The opportunity to seek lasting stability shouldn't be missed
Since the outburst of the recent military mutiny in the Democratic Republic of Congo (DRC), Rwanda has been under intense accusation of purportedly supporting the group of mutineers known as M23. These allegations are based on a hastily compiled addendum to the interim annual report to the UN Security Council Sanctions Committee by the UN Group of Experts (GoE).
The GoE report has been criticised for violating basic laws of natural justice that the accused has the right to be heard. Rwanda's views were not sought when the report was hurriedly compiled. Its sources were mostly Congolese military, intelligence, security operatives and other informants and unverifiable M23 defectors all in DRC. Rwanda has since submitted a robust rebuttal to the report.
By turning all the fire on Rwanda as a scapegoat for the rebellion, the UN and human rights groups lost an opportunity to address the root cause of the perennial violence in DRC.
DRC has been in a state of chaos for decades due to serious governance deficit, institutional decay, corruption, and corresponding security vacuum. DRC is presented as if it is different from the one analysed by Adam Hochschild in his King Leopold's Ghost. Today's Congo is the same former Zaire that was ravaged and put to rot by Mobutu Sese Seko for three decades in the 1960s to 1990s.
Those who rushed to accuse Rwanda either deliberately or by oversight ignored the historical reality of the country and the complex issues at play. Most discourse on DRC tends to focus on symptoms ignoring the root causes and deep underlying contradictions. Consequently the solutions devised have tended to be simplistic, dealing with symptoms; hence the recurrence of conflict, violence and suffering of the people.
Critics should have started with basic questions about why Rwanda would destabilise the DRC. What would Rwanda be seeking to achieve through M23 that it could not achieve through other means? What gain is in destabilising and subverting the government of the DRC?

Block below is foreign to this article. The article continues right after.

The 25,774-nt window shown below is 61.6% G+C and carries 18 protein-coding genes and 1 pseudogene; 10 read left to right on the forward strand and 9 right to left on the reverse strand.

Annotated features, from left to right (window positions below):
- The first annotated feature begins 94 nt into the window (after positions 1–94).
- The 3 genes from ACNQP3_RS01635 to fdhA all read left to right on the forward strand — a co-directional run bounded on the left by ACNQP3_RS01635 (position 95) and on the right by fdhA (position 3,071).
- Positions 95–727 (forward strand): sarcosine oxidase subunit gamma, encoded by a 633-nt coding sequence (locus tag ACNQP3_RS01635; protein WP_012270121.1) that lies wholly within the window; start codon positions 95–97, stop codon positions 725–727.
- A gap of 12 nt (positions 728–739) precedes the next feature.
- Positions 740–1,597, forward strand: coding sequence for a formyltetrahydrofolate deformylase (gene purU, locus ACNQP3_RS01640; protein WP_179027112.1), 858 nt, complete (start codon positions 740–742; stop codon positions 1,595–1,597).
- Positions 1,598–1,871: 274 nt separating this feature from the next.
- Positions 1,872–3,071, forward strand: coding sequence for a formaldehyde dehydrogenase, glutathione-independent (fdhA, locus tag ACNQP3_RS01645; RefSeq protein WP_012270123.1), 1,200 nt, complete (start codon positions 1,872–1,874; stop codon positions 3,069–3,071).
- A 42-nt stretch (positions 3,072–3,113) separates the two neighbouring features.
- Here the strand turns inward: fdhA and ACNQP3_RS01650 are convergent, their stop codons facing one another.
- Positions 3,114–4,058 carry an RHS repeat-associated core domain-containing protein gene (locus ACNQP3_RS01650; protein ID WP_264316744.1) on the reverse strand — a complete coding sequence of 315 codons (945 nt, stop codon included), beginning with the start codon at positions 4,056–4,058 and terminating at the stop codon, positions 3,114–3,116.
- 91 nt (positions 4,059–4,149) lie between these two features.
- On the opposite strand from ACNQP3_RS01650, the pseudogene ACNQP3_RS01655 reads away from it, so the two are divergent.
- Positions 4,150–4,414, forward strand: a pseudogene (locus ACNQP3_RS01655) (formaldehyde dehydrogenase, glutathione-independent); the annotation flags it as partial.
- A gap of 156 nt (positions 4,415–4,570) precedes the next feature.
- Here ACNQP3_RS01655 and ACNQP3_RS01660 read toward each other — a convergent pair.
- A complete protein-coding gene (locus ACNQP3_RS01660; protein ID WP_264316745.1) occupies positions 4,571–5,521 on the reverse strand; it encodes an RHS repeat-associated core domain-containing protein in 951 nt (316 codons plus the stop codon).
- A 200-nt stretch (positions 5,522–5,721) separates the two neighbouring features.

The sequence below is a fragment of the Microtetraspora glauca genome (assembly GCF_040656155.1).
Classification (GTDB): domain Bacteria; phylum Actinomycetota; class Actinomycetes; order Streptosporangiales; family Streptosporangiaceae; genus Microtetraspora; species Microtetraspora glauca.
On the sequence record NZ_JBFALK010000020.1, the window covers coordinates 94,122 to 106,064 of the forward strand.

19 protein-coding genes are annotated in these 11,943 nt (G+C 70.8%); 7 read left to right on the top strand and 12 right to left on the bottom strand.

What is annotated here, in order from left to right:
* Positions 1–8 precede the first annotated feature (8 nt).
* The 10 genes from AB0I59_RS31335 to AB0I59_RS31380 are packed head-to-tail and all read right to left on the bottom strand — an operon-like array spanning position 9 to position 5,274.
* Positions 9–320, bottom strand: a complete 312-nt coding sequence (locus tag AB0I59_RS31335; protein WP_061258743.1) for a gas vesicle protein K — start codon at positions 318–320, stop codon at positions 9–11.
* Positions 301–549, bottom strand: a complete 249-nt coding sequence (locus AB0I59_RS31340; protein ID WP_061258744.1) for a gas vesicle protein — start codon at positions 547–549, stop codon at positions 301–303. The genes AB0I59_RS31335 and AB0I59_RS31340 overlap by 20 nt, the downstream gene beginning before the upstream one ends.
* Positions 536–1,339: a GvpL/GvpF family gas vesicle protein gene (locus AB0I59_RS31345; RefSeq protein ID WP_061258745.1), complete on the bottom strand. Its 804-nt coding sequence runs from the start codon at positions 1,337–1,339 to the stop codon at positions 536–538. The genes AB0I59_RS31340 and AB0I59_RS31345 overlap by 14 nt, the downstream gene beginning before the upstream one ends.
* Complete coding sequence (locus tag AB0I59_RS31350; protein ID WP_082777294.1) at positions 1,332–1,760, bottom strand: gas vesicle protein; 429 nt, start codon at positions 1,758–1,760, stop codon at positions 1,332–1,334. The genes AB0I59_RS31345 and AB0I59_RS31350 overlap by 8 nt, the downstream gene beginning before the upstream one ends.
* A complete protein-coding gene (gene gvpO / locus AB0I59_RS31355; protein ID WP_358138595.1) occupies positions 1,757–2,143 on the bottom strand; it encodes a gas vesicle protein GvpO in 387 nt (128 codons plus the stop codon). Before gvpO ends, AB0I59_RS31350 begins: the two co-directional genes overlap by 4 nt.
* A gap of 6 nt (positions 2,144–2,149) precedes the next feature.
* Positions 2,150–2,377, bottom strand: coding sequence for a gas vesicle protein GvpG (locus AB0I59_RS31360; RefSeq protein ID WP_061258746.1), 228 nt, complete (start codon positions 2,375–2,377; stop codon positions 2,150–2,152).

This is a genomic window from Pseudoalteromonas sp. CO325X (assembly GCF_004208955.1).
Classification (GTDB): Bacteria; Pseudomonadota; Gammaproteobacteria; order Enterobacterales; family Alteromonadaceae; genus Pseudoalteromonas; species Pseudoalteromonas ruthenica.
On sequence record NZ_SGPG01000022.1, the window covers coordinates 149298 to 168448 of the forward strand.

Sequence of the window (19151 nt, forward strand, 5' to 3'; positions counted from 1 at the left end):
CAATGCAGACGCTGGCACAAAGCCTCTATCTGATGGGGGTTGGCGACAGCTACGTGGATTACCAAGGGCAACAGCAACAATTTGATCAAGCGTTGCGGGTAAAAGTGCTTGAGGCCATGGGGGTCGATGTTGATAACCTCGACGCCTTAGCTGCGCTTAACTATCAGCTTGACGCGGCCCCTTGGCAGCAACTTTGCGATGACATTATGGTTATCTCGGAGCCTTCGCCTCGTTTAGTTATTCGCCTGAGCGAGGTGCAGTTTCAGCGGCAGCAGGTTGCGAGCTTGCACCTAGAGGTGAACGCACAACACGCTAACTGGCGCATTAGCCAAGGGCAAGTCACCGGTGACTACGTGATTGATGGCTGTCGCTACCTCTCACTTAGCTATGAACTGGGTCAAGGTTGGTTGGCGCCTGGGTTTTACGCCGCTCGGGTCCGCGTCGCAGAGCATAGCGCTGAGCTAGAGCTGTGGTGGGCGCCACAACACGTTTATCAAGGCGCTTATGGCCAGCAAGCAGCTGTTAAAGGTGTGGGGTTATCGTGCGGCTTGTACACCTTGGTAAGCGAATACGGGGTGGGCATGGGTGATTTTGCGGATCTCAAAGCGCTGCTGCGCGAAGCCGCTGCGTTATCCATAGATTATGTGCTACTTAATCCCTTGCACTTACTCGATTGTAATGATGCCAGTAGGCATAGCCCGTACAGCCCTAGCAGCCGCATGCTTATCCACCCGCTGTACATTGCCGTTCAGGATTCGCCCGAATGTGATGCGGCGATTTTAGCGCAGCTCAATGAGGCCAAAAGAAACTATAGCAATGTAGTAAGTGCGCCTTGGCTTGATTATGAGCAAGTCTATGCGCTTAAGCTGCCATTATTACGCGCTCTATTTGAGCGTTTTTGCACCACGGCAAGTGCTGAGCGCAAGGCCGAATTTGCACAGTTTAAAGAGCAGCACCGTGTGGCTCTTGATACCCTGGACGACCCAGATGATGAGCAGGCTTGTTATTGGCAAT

Rwanda has an enormous interest in the stability of the Great Lakes Region of Africa. Since 2009, Rwanda has deliberately developed strong political, diplomatic and defence ties with the DRC government at the highest level. Rwanda's pre-occupation in the DRC has always been the presence of FDLR militia who committed genocide in 1994 and continue to be a threat to Rwanda's stability from the Kivus. Rwanda and DRC developed a strong collaborative effort to neutralise and weaken FDLR. It would be foolhardy for Rwanda to want to jeopardise that joint effort.
Besides, Rwanda has its own priorities. The country is pursuing the achievement of the Vision to be a service hub for the region. Its economy is largely driven by tourism. Rwanda and DRC have negotiated important joint infrastructure projects. The country is pursuing a regional integration agenda as a way of creating a more enlightened and outward looking citizenry, while optimising benefits of regional trade. The Rwanda Defence Forces have created their brand as an effective peace keeping force in far places like Darfur, South Sudan, Haiti, Liberia and Chad; and the country has become the sixth largest contributor of peace keepers globally to the United Nations. Rwanda has built strong partnership with major international players. It is hard to see how Rwanda would want to waste that hard won investment. All analysis is that Rwanda's strategic interests in the region would be at risk with any form of instability.
The key to finding lasting solution to the DRC conflict is by all actors working together to genuinely and objectively deal with the root causes of violence without pointing fingers.
The international community has not been very helpful. The United Nations Stabilisation Force (MONUSCO), the largest peace keeping operation in the world with over 20,000 peace keeping personnel gulping over 1.2 billion US dollars a year for the last decade has not achieved much; even on its basic mandate of protecting civilians. The show on major policy issues and analysis on DRC has been largely left to a cocktail of non-state actors and human rights groups who are mostly accountable to no one. Critics would rightly argue that their agenda is narrow, limited only to activism and sometimes self-serving interests as no sustainable solutions can be achieved without functioning state structures in East DRC.
The government of the DRC therefore needs to take full ownership of its internal contradictions, seek genuine and lasting solutions. Implementing bold and drastic security sector reforms to assure the security and protection of its population; while ensuring effectiveness of public services to its citizens is in the best interest of the Government of the DRC.
Ernest Rwamucyo is High Commissioner of Rwanda to the United Kingdom.